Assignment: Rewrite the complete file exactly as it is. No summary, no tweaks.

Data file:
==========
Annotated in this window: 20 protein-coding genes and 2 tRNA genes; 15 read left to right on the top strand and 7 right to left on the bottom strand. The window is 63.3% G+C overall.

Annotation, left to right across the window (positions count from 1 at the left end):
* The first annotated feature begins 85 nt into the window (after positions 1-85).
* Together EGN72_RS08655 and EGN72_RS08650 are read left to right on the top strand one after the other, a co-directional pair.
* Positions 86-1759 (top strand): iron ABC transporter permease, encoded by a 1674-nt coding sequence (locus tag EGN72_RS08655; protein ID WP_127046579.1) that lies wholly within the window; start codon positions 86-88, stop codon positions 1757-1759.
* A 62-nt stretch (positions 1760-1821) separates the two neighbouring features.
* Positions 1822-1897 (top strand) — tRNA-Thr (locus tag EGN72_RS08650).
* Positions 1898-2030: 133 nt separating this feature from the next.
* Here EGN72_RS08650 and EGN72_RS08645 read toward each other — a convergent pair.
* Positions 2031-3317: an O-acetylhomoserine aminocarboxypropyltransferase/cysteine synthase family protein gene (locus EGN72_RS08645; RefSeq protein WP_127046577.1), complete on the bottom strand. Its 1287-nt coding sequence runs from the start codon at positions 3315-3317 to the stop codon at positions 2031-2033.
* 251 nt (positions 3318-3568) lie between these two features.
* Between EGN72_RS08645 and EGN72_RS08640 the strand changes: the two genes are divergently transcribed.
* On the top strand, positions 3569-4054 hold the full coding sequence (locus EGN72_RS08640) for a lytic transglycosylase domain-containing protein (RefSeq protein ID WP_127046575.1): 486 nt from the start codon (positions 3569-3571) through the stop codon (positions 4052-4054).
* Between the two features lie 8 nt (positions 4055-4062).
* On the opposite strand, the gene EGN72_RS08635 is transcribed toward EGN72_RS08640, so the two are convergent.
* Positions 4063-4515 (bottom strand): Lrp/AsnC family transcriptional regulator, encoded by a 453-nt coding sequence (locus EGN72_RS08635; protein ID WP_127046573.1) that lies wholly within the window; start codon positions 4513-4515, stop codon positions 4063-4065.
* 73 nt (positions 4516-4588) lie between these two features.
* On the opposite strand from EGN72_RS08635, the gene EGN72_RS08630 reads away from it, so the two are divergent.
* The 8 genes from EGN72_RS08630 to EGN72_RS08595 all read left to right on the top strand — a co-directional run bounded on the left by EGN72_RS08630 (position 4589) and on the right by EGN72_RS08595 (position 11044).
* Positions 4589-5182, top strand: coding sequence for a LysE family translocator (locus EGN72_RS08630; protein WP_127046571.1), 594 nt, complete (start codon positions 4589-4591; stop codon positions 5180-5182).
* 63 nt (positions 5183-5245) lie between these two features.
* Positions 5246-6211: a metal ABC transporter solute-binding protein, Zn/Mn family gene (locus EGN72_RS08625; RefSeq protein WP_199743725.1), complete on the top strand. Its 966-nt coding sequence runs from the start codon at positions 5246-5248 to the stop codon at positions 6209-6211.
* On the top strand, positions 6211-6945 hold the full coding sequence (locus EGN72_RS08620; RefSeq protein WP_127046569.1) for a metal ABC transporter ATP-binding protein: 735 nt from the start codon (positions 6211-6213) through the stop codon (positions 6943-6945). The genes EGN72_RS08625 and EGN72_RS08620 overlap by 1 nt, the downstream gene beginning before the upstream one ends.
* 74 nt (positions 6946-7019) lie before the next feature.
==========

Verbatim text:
Annotated in this window: 20 protein-coding genes and 2 tRNA genes; 15 read left to right on the top strand and 7 right to left on the bottom strand. The window is 63.3% G+C overall.

Annotation, left to right across the window (positions count from 1 at the left end):
* The first annotated feature begins 85 nt into the window (after positions 1-85).
* Together EGN72_RS08655 and EGN72_RS08650 are read left to right on the top strand one after the other, a co-directional pair.
* Positions 86-1759 (top strand): iron ABC transporter permease, encoded by a 1674-nt coding sequence (locus tag EGN72_RS08655; protein ID WP_127046579.1) that lies wholly within the window; start codon positions 86-88, stop codon positions 1757-1759.
* A 62-nt stretch (positions 1760-1821) separates the two neighbouring features.
* Positions 1822-1897 (top strand) — tRNA-Thr (locus tag EGN72_RS08650).
* Positions 1898-2030: 133 nt separating this feature from the next.
* Here EGN72_RS08650 and EGN72_RS08645 read toward each other — a convergent pair.
* Positions 2031-3317: an O-acetylhomoserine aminocarboxypropyltransferase/cysteine synthase family protein gene (locus EGN72_RS08645; RefSeq protein WP_127046577.1), complete on the bottom strand. Its 1287-nt coding sequence runs from the start codon at positions 3315-3317 to the stop codon at positions 2031-2033.
* 251 nt (positions 3318-3568) lie between these two features.
* Between EGN72_RS08645 and EGN72_RS08640 the strand changes: the two genes are divergently transcribed.
* On the top strand, positions 3569-4054 hold the full coding sequence (locus EGN72_RS08640) for a lytic transglycosylase domain-containing protein (RefSeq protein ID WP_127046575.1): 486 nt from the start codon (positions 3569-3571) through the stop codon (positions 4052-4054).
* Between the two features lie 8 nt (positions 4055-4062).
* On the opposite strand, the gene EGN72_RS08635 is transcribed toward EGN72_RS08640, so the two are convergent.
* Positions 4063-4515 (bottom strand): Lrp/AsnC family transcriptional regulator, encoded by a 453-nt coding sequence (locus EGN72_RS08635; protein ID WP_127046573.1) that lies wholly within the window; start codon positions 4513-4515, stop codon positions 4063-4065.
* 73 nt (positions 4516-4588) lie between these two features.
* On the opposite strand from EGN72_RS08635, the gene EGN72_RS08630 reads away from it, so the two are divergent.
* The 8 genes from EGN72_RS08630 to EGN72_RS08595 all read left to right on the top strand — a co-directional run bounded on the left by EGN72_RS08630 (position 4589) and on the right by EGN72_RS08595 (position 11044).
* Positions 4589-5182, top strand: coding sequence for a LysE family translocator (locus EGN72_RS08630; protein WP_127046571.1), 594 nt, complete (start codon positions 4589-4591; stop codon positions 5180-5182).
* 63 nt (positions 5183-5245) lie between these two features.
* Positions 5246-6211: a metal ABC transporter solute-binding protein, Zn/Mn family gene (locus EGN72_RS08625; RefSeq protein WP_199743725.1), complete on the top strand. Its 966-nt coding sequence runs from the start codon at positions 5246-5248 to the stop codon at positions 6209-6211.
* On the top strand, positions 6211-6945 hold the full coding sequence (locus EGN72_RS08620; RefSeq protein WP_127046569.1) for a metal ABC transporter ATP-binding protein: 735 nt from the start codon (positions 6211-6213) through the stop codon (positions 6943-6945). The genes EGN72_RS08625 and EGN72_RS08620 overlap by 1 nt, the downstream gene beginning before the upstream one ends.
* 74 nt (positions 6946-7019) lie before the next feature.